Judith Capen and Robert Weinstein are compelled to make art. It isn’t just art for art’s sake. It began as a compulsion – a force that gripped them in separate ways. It was overwhelming grief, a sense of loss that maybe only parents can know. In January 2012, their daughter Kirby, only 28, died after a short but ferocious battle against cancer.
An Easter egg coloring competition evolved into a compulsion for Judith. Eggshells became the sculptural form for the release of sorrow and anger. The first stage was revenge. Judith tortured eggs with spikes and pins and in every way visually possible.
In the beginning, Robert was “holding things together.” A lifelong, award-winning photographer, he began taking pictures of lost gloves – those fleshless, boneless hands that can be found almost everywhere, through every season. They can be workman canvas, warm woolies, stylish leather, fancy dressup linen, or high-tech fabric – gloves for work or play. It was about loss, of course, not hand coverings.
Robert and Judith are architects. They came to the Hill in 1977 and founded architrave p.c., architects. They specialize in historic preservation and have worked on most of the major monuments and buildings that are so familiar to us and to the world.
For Judith, the passion has evolved “from agony to tentative hope and memory.” She began to nest the eggs, then draw on them. She has the “Humpty Dumpty” series – putting them back together. The “curious” series – they simply draw your attention. And finally, for now, the whimsical series … with color added.
Robert discovers the stray gloves riding his bicycle around town. He records the ground around them, establishing context. He occasionally picks one up to take home, to join the others that speak to him poignantly about loss, and are beautiful in their own way.
Robert and Judith are beginning to share their passions and art. They have a show this month at The Corner Store (see below).
Jim Magner’s Thoughts on Art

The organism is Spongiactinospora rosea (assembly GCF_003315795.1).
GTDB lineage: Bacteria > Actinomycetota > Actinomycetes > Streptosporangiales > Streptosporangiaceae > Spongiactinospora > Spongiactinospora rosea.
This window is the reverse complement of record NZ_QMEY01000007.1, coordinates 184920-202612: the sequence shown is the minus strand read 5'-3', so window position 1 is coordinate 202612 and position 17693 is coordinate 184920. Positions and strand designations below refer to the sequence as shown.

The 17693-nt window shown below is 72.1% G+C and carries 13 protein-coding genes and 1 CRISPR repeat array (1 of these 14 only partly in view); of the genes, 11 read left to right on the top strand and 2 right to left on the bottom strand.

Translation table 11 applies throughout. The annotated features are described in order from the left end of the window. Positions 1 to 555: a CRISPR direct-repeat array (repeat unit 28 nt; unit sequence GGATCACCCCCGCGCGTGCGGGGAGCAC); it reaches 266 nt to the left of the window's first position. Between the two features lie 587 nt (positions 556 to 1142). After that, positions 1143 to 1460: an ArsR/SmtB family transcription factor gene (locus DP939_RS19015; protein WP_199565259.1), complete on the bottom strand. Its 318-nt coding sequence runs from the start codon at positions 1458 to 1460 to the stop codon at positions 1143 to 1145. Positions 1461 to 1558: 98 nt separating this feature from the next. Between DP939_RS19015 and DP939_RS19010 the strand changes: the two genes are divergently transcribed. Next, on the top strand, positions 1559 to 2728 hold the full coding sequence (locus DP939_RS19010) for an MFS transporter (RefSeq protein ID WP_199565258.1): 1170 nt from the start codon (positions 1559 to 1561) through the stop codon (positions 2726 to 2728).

How do you deal with grief, the kind that attacks suddenly, especially the sickness and death of a child? The fight-or-flight instinct doesn’t help you here, does it?
Sorrow, yes. Anger, sure. But where do you direct it? Or at whom? If it’s cancer, there is no one to exact revenge on. You can’t exorcize it by throwing somebody down and stomping on them. Unsatisfied rage can lead to depression, and you may look to someone or something for release. Religions were and are important to people, not so much because of dogma but as a place to turn with overpowering grief.
Others reach out to professional psychologists or counselors … or just friends and family members. In addition to human-to-human therapies, many have turned to making art or collecting it, or even just looking at it.
Art can be dark and furious – not directed at making pretty pictures. Art can also give purpose, sometimes evolving into positive resolutions and climbing out of the dark. Sometimes, sharing the human impulse to make art with others who are grieving can re-instill the elevated instinct of humanity to create beauty.
Judith Capen and Robert Weinstein are making that long artistic climb out of the dark and into the bright lights of making others smile. Whether it’s nesting the eggs, or a Humpty Dumpty rehab attempt. Maybe it’s one of Robert’s gloves. Perhaps he rescued one that was once yours. That reunion could be a thing of joy.